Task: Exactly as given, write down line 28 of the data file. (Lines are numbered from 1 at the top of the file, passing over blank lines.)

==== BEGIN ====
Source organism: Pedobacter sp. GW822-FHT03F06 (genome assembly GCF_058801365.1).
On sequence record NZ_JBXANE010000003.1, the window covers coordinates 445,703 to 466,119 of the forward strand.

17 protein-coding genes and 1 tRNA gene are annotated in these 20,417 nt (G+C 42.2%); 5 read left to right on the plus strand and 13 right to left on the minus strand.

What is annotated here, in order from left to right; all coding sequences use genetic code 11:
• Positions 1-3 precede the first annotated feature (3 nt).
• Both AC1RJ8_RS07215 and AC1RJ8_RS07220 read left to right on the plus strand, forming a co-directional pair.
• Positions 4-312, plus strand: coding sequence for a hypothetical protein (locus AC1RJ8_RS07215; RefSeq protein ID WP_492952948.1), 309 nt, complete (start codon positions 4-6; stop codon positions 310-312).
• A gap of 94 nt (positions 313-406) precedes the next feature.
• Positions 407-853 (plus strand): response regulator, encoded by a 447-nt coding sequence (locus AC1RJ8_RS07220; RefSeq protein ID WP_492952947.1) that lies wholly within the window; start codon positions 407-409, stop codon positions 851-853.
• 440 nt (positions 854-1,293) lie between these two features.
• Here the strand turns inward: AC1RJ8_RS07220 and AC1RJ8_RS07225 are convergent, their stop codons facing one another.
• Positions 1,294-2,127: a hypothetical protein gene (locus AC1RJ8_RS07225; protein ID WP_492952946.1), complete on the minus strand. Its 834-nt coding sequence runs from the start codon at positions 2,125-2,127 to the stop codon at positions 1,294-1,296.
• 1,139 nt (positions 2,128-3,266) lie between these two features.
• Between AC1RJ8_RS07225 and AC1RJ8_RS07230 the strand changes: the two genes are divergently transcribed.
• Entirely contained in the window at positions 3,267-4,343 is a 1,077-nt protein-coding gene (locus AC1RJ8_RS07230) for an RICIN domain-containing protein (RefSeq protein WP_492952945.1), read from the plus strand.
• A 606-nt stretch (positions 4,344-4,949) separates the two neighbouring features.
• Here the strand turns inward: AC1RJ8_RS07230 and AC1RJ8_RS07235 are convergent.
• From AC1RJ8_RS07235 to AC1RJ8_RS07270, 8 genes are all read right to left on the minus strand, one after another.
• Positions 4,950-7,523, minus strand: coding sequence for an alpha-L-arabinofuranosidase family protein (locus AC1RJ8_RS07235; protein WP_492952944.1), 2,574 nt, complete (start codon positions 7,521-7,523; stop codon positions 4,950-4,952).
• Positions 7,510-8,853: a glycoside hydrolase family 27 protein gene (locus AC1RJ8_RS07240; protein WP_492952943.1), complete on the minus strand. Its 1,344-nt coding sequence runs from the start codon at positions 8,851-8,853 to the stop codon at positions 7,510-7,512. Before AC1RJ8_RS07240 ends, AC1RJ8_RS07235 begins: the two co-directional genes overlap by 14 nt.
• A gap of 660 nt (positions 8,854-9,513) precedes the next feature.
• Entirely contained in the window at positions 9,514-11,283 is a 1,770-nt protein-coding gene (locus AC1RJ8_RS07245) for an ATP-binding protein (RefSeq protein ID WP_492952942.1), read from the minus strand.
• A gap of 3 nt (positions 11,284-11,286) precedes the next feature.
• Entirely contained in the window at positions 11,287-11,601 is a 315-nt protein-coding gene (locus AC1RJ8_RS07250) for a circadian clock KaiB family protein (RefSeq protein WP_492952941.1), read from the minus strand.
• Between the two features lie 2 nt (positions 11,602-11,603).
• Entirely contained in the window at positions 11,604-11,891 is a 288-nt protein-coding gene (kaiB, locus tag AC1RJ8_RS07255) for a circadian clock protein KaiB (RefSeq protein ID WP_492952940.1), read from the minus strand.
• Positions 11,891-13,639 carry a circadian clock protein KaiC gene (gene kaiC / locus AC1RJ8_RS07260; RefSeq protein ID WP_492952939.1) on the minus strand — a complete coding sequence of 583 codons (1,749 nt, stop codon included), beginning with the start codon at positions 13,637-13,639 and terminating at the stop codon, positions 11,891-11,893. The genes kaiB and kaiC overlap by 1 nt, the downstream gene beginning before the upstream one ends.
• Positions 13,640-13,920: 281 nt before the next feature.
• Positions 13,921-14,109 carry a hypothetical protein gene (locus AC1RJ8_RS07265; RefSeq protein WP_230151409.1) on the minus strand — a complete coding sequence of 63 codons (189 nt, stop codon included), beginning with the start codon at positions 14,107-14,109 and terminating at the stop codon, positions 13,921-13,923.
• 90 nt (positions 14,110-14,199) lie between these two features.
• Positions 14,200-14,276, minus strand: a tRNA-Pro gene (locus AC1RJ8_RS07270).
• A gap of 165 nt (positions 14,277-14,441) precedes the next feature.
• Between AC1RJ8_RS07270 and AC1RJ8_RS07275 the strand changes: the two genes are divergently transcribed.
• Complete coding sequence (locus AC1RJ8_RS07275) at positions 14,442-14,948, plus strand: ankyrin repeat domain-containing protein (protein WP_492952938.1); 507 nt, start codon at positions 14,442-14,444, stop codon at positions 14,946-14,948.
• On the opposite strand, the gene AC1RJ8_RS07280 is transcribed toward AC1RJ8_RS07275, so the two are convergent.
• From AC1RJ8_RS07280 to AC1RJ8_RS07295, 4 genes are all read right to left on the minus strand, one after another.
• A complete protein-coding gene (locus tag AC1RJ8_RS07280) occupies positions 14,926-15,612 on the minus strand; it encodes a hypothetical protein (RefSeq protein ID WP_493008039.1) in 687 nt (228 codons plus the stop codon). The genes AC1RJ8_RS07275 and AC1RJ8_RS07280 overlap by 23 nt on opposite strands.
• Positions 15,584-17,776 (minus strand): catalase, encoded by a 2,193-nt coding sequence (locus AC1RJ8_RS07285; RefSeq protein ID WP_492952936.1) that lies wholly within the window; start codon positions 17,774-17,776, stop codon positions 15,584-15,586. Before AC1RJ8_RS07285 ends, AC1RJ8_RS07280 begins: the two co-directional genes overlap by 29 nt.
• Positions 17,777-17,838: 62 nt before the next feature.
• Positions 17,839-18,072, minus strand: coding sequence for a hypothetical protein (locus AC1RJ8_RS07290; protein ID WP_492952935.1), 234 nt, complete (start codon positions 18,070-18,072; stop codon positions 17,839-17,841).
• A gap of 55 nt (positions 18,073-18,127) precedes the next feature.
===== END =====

• Positions 13,640-13,920: 281 nt before the next feature.